<![if !supportEmptyParas]> <![endif]>
WORLD SUMMIT ON SUSTAINABLE DEVELOPMENT
To discuss a moratorium towards new oil and gas exploration is based on the recognition of production impacts and fossil fuel consumption that is provoked on a local and global level.
Countries having hydrocarbon resources have insisted on practicing their right to exploit them with the purpose of sustaining their economies. Nevertheless, excepting specific exceptions, it has not been possible to establish a direct relationship between life quality and oil exportation.
The moratorium does not imply giving up their own resources, but, a sovereign state and decision from the people welcoming it, of applying the international norm, common interest and the planet’s protection.
The hydrocarbon industry has a complicated operating and influential net, that has made it impossible to practice real control in enterprises, and has encouraged corruption allowing these enterprises to work in total impunity.
The moratorium proposal towards fossil fuel exploration is a step that must be taken, promoted and recognized. The countries impelling this are contributing effectively towards sustainable development.
The moratorium is a decision to stop the expansion oil border in order to stop fossil fuel exploration, thus avoiding local and global, environmental, social and economic impacts.
It implies a sovereign acknowledgment of the State over the natural resources. At the same time it proposes a decision that inscribes itself in the desire of general humanity welfare; it strengthens its foreign policy, contributes to the consistency of International Cohabitation by reaffirming the International Rights as a base for this cohabitation. It widens human rights and environmental rights on a national level and it is consequent with the writing of these agreements in this field.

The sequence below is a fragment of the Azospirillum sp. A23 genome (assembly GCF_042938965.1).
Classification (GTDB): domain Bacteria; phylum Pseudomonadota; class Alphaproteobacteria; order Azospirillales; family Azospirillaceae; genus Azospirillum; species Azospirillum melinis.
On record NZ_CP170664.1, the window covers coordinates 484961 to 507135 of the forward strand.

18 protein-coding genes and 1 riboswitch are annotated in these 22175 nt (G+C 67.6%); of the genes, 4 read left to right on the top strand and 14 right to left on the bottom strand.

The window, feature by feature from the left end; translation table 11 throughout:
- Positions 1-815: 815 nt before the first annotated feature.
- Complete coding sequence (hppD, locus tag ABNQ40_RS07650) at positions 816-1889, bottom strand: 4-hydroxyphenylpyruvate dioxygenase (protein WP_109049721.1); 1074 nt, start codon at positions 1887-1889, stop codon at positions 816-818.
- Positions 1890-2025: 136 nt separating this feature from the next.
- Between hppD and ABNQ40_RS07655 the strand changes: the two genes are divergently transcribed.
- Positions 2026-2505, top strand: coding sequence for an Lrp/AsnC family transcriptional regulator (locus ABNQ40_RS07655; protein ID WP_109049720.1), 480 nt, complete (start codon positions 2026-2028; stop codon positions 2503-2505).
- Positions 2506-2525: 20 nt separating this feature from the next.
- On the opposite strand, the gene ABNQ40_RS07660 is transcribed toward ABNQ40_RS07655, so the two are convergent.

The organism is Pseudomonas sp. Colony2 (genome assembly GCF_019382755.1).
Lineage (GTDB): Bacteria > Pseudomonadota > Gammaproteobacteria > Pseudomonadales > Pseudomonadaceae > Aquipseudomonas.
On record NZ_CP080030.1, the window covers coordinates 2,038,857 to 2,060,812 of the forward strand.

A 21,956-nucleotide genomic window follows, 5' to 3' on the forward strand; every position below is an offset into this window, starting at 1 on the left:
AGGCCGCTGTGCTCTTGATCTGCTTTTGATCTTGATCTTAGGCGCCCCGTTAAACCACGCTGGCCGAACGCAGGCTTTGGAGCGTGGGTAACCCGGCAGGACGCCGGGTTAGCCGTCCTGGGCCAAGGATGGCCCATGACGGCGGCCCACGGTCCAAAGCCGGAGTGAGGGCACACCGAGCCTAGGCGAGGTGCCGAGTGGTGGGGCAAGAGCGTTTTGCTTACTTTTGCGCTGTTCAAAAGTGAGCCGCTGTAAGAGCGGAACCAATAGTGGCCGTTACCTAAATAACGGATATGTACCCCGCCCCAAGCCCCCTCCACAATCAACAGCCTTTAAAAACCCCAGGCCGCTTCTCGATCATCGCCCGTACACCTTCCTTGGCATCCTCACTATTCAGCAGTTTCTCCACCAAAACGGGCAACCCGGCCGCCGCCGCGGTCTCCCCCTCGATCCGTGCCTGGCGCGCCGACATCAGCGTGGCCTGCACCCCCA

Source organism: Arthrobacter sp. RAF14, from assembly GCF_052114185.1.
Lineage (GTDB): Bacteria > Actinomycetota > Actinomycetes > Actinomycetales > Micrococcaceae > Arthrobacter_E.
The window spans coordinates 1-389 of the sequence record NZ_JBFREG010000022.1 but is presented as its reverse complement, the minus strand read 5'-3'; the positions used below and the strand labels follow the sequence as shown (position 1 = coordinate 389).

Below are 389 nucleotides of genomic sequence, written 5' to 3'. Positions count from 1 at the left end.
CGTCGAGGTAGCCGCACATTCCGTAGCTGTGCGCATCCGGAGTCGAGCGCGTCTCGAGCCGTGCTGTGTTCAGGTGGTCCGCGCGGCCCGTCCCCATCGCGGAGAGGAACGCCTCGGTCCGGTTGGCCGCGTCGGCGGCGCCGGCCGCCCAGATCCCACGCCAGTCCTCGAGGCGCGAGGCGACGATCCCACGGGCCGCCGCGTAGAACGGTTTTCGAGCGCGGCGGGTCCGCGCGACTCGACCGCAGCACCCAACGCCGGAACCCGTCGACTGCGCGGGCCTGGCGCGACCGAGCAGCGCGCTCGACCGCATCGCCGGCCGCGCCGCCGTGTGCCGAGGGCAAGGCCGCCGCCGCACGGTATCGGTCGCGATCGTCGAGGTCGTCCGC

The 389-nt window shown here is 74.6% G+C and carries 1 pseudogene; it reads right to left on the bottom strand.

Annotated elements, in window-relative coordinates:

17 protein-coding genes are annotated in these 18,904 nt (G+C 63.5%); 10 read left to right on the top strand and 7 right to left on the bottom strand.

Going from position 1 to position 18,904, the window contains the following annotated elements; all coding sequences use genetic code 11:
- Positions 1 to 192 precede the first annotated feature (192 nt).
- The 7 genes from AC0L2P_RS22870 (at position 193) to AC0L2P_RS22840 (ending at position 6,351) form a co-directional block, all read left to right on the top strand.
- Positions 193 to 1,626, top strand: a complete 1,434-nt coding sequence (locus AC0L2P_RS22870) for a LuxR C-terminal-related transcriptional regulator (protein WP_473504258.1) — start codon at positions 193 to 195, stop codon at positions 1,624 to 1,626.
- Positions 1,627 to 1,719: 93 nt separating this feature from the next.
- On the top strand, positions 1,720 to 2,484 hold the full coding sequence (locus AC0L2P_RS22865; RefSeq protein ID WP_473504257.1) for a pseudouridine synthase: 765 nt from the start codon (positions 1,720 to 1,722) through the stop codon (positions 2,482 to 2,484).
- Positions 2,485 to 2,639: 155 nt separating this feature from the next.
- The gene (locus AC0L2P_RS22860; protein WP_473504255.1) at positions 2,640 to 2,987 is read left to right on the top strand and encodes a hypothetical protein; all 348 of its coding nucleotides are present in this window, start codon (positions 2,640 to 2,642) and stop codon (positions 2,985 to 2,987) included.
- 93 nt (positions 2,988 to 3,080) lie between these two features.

It’s a proposal that converts the spirit of international treaties into daily national experience and gives priority to other human and economic activities that enter in a clear contradiction with contamination and destruction of natural resources which result from the hydrocarbon activities.
In this setting Costa Rica, has declared that it is a country free from oil activities.
“We will compete without destroying nature, because above today’s opportunities, our rich bio diversity will be our richness forever and we will preserve it. Before becoming an oil site, before becoming an open mine land, I propose to drive a sustainable effort to transform Costa Rica into an ecology power. The real oil and the real gold of the future will be water and oxygen; our waterbeds and our forests. Before we declare peace among us and declare peace to all countries; today we must first declare peace to nature. Costa Rica has a future”.
Extract from Inaugural Presidential Speech of Dr. Abel Pacheco de la Espriella,
constitutional period May 2002-May 2006.
The moratorium can be applied progressively, starting with its application in ecologically fragile areas. Thus for example, Ecuador has declared two intangible areas, free forever from intense natural resources extraction. The criteria was to avoid the oil operations in a National Park and protect the an indigenous people territory who were not contacted.
The same goes with indigenous territories with an autonomous status, such as the Miskito people in Nicaragua who have declared their land free from oil exploitation.
The Precautionary Principle, recognized in various Treaties and Environmental Agreements including The Convention on Biological Diversity, the Climate Change Agreement and the Rio 92 Declaration.
The right for people to live in a healthy environment, recognized by the Economic, Social and Cultural Pact, 1966.
The recognition of Collective Rights based on the ILO 169 Convention, that recognizes the right of the peoples to decide over the development model they want to follow.
The obligation established in the Climate Change Convention which impels us to take measurements to anticipate, prevent or minimize the causes for the climate change, as well as to alleviate its adverse effects.